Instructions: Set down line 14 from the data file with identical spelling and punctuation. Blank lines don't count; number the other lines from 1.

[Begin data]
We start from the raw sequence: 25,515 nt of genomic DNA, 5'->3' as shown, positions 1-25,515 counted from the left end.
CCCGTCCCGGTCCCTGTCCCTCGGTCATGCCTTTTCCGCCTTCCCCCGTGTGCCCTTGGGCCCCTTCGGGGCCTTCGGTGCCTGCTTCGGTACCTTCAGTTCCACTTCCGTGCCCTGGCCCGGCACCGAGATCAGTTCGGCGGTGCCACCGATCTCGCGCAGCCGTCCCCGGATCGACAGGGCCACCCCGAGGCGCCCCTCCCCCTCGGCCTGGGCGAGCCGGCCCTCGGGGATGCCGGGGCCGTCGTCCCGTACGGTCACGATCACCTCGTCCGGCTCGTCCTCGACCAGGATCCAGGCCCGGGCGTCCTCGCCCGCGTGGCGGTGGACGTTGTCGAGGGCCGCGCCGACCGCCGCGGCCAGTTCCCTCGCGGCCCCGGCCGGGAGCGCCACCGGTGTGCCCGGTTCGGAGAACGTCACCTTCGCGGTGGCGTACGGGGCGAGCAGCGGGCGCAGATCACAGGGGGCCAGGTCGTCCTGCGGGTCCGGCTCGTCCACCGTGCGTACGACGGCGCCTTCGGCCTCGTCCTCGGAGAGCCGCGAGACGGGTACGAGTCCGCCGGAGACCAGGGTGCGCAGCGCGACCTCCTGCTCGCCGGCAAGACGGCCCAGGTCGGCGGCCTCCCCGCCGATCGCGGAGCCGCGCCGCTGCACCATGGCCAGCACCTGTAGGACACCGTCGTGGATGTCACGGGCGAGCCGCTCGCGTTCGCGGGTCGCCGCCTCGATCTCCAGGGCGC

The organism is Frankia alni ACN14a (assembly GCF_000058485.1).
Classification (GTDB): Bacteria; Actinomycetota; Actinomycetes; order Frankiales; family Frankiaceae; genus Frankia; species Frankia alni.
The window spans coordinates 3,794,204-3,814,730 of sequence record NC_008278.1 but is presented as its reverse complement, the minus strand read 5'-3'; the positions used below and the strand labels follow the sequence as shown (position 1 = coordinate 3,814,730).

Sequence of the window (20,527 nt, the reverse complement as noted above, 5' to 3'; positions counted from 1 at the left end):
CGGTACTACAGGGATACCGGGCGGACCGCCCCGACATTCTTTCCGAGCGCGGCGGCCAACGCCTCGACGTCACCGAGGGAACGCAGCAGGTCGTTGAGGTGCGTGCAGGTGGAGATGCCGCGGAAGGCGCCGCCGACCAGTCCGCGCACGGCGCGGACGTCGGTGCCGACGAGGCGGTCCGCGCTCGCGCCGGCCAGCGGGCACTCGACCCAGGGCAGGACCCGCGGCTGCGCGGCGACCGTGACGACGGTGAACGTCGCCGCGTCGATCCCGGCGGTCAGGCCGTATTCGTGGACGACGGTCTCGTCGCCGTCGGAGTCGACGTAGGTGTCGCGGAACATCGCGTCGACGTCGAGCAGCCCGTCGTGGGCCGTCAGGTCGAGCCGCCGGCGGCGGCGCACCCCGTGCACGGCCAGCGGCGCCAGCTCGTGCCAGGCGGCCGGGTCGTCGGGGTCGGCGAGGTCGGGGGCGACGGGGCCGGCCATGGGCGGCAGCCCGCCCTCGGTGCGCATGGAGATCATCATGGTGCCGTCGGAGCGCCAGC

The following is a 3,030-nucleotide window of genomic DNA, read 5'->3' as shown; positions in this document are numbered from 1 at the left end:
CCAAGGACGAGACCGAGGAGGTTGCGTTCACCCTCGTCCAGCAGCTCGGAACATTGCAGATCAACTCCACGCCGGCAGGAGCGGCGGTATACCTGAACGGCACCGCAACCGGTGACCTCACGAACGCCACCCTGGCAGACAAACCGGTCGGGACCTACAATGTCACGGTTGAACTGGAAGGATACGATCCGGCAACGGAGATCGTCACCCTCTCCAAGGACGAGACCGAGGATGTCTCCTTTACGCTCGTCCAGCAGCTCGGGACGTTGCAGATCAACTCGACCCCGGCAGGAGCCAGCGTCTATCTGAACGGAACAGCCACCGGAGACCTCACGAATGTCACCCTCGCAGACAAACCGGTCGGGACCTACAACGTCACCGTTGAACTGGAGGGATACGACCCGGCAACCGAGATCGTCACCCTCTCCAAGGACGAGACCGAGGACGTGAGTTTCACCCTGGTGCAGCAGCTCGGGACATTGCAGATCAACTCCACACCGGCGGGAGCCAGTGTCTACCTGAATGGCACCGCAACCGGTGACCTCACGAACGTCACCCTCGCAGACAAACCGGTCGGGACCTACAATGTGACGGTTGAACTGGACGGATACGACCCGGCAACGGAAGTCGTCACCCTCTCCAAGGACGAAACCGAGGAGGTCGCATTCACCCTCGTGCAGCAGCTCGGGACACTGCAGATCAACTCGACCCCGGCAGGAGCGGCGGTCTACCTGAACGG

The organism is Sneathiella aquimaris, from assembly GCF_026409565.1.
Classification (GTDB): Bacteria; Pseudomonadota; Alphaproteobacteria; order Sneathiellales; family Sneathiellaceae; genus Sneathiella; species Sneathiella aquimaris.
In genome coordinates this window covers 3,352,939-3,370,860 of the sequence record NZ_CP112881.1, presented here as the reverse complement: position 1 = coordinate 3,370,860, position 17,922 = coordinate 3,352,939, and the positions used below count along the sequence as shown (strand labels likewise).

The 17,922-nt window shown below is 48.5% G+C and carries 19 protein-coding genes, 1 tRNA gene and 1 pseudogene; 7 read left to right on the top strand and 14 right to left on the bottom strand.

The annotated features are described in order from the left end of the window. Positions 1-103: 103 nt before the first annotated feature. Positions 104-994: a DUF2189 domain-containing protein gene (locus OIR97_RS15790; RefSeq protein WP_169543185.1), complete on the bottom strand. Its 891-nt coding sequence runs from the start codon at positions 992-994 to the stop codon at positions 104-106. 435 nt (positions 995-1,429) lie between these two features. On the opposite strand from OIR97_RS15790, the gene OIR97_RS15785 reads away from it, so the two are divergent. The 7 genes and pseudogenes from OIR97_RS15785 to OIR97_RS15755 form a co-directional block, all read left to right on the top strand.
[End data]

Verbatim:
The annotated features are described in order from the left end of the window. Positions 1-103: 103 nt before the first annotated feature. Positions 104-994: a DUF2189 domain-containing protein gene (locus OIR97_RS15790; RefSeq protein WP_169543185.1), complete on the bottom strand. Its 891-nt coding sequence runs from the start codon at positions 992-994 to the stop codon at positions 104-106. 435 nt (positions 995-1,429) lie between these two features. On the opposite strand from OIR97_RS15790, the gene OIR97_RS15785 reads away from it, so the two are divergent. The 7 genes and pseudogenes from OIR97_RS15785 to OIR97_RS15755 form a co-directional block, all read left to right on the top strand.